It’s been quite a winter wonderland in Philadelphia.
Snowfall has once again blanketed the city, and as of 6 a.m. Thursday, officials have declared a snow emergency.
Forecasters predicted 4-to-7 inches of snow and according to the National Weather Service, 2.5 inches had accumulated throughout most parts of the city by 10 a.m.
The Streets Department mobilized snow removal equipment, clearing emergency routes, primary roads, and secondary roads first, and then planned to plow residential streets once the main roads were clear. On Thursday, the department launched a new app, PlowPHL, which is an interactive map that allows residents to track and monitor the status of the city’s plowing and salting operations. PlowPHL is on the StreetSmartPHL platform.
“Crews will continue snow operations until all conditions are safe for travel,” said Managing Director Tumar Alexander. “However, this storm is expected to bring heavy snow and mild winds. Residents should be mindful of fallen tree limbs and possible power and signal outages. Our goal is to make roads passable and return the city back to normal operations as quickly as possible.”
The city reminded Philadelphia residents that shoveling or plowing snow into the street is illegal. Residents should clear a sidewalk path at least 36 inches wide and make sure sewer drains are clear to allow melting snow to drain.
The Streets Department suspended trash and recycling collections Thursday, Feb. 18. Collections will resume Friday, Feb. 19.
All outdoor dining setups should be secured, removing as much of the setups as possible—including tables, chairs, heating equipment, and temporary structures. As noted in the city’s winter guidelines for outdoor dining, the city is not liable for any damage from plowing or snow removal, even if structures are permitted. Materials should be cleared as much as possible to avoid possible damage.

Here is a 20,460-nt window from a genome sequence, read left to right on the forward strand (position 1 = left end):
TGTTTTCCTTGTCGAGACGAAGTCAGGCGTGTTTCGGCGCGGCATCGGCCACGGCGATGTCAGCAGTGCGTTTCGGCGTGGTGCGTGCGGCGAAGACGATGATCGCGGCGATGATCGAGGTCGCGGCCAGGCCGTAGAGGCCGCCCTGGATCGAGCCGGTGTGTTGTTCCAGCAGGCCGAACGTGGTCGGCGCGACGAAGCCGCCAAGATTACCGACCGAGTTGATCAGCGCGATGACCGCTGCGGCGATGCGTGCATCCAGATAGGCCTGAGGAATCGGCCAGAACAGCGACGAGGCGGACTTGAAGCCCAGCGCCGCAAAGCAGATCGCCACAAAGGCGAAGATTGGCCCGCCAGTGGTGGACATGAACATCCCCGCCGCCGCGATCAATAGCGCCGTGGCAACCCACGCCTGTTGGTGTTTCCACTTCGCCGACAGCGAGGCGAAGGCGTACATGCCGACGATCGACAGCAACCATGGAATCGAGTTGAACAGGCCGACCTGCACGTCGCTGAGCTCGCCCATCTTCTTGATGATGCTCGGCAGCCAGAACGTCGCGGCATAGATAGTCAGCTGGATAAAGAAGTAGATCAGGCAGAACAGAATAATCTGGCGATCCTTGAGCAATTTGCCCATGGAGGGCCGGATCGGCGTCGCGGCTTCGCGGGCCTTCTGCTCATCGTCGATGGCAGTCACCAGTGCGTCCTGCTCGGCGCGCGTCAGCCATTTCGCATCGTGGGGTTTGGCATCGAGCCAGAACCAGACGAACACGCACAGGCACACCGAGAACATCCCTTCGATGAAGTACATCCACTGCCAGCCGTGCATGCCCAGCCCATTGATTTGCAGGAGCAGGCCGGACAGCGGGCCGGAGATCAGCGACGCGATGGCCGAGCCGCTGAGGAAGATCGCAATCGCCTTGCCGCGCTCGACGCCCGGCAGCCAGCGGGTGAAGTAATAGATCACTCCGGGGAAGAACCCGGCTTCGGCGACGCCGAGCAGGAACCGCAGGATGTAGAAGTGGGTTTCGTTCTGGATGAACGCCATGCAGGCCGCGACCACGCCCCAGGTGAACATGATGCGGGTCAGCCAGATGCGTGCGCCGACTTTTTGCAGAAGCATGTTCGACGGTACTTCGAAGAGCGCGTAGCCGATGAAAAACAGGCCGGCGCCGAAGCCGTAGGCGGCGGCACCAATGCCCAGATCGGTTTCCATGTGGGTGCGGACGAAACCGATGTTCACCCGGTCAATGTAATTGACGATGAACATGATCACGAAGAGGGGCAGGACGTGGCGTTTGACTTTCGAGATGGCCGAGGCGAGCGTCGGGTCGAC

City-run COVID-19 testing sites remained open Thursday. People should call ahead to non-city run sites to check if they are open or have limited hours due to weather conditions. Health Department COVID-19 vaccine clinics are closed Thursday. Individuals who have registered for appointments with the Health Department are being contacted to reschedule. For all the non-city sites, including hospitals, clinics, and pharmacies, residents should call ahead to check their status.
The Office of Homeless Services issued a Code Blue on Wednesday, Feb. 10, and it will remain in effect until further notice. Throughout the Code Blue, Philadelphia’s homeless outreach teams will patrol the streets in greater numbers, urging individuals to come indoors and avoid prolonged exposure to the elements amid dangerously cold temperatures.
“It’s been a winter where we haven’t turned people away and where we’ve really been able to offer more opportunities for people to come in,” OHS Director Liz Hersh told Metro.
If you are concerned about someone who is homeless, call 215-232-1984. Outreach is available 24 hours a day, 7 days a week.
Residents should contact the ACCT Philly hotline (267-385-3800 Ext. 1) if they observe a dog outside during extreme cold. It is against city ordinance to leave dogs outside in extreme cold without proper shelter, and owners can be fined up to $500.
If the storm causes a tree to fall and it’s blocking a road, or it has fallen on a house, car or other property, call 911. In the event that a tree has fallen on electrical wires, call PECO’s emergency line at 1-800-841-4141. For other non-emergency downed trees, residents can submit a request through Philly 311.
Residents can sign up for emergency alerts and weather updates from ReadyPhiladelphia at phila.gov/ready.
Snow Emergency information and a map of Snow Emergency routes can be found at philadelphiastreets.com/